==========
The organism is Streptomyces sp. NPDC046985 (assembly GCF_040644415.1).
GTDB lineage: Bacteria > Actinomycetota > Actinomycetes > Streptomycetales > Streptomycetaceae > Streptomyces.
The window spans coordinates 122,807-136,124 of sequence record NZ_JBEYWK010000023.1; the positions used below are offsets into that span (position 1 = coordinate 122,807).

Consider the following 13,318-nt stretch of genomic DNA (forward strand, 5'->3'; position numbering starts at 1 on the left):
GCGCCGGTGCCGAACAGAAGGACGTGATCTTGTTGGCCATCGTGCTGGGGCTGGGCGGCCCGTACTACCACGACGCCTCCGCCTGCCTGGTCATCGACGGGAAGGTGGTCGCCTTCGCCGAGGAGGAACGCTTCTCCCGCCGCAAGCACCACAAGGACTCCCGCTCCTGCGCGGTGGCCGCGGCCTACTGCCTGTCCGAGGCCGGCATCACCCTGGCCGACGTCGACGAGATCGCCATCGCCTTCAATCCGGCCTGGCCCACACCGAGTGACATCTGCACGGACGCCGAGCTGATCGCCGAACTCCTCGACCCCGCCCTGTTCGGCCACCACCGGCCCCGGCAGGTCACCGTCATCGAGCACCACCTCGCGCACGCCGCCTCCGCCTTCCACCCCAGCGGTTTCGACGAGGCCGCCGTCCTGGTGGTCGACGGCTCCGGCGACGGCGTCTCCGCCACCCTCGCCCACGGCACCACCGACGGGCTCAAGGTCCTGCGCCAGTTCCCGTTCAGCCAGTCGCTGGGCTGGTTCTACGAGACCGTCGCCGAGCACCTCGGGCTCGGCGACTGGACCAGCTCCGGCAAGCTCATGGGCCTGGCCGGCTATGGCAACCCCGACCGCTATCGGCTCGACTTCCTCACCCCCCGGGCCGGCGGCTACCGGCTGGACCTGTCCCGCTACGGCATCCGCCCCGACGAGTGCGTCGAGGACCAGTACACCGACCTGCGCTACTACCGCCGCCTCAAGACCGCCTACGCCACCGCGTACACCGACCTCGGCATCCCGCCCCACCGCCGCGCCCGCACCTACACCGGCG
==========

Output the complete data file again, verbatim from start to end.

The organism is Streptomyces sp. NPDC046985 (assembly GCF_040644415.1).
GTDB lineage: Bacteria > Actinomycetota > Actinomycetes > Streptomycetales > Streptomycetaceae > Streptomyces.
The window spans coordinates 122,807-136,124 of sequence record NZ_JBEYWK010000023.1; the positions used below are offsets into that span (position 1 = coordinate 122,807).

Consider the following 13,318-nt stretch of genomic DNA (forward strand, 5'->3'; position numbering starts at 1 on the left):
GCGCCGGTGCCGAACAGAAGGACGTGATCTTGTTGGCCATCGTGCTGGGGCTGGGCGGCCCGTACTACCACGACGCCTCCGCCTGCCTGGTCATCGACGGGAAGGTGGTCGCCTTCGCCGAGGAGGAACGCTTCTCCCGCCGCAAGCACCACAAGGACTCCCGCTCCTGCGCGGTGGCCGCGGCCTACTGCCTGTCCGAGGCCGGCATCACCCTGGCCGACGTCGACGAGATCGCCATCGCCTTCAATCCGGCCTGGCCCACACCGAGTGACATCTGCACGGACGCCGAGCTGATCGCCGAACTCCTCGACCCCGCCCTGTTCGGCCACCACCGGCCCCGGCAGGTCACCGTCATCGAGCACCACCTCGCGCACGCCGCCTCCGCCTTCCACCCCAGCGGTTTCGACGAGGCCGCCGTCCTGGTGGTCGACGGCTCCGGCGACGGCGTCTCCGCCACCCTCGCCCACGGCACCACCGACGGGCTCAAGGTCCTGCGCCAGTTCCCGTTCAGCCAGTCGCTGGGCTGGTTCTACGAGACCGTCGCCGAGCACCTCGGGCTCGGCGACTGGACCAGCTCCGGCAAGCTCATGGGCCTGGCCGGCTATGGCAACCCCGACCGCTATCGGCTCGACTTCCTCACCCCCCGGGCCGGCGGCTACCGGCTGGACCTGTCCCGCTACGGCATCCGCCCCGACGAGTGCGTCGAGGACCAGTACACCGACCTGCGCTACTACCGCCGCCTCAAGACCGCCTACGCCACCGCGTACACCGACCTCGGCATCCCGCCCCACCGCCGCGCCCGCACCTACACCGGCG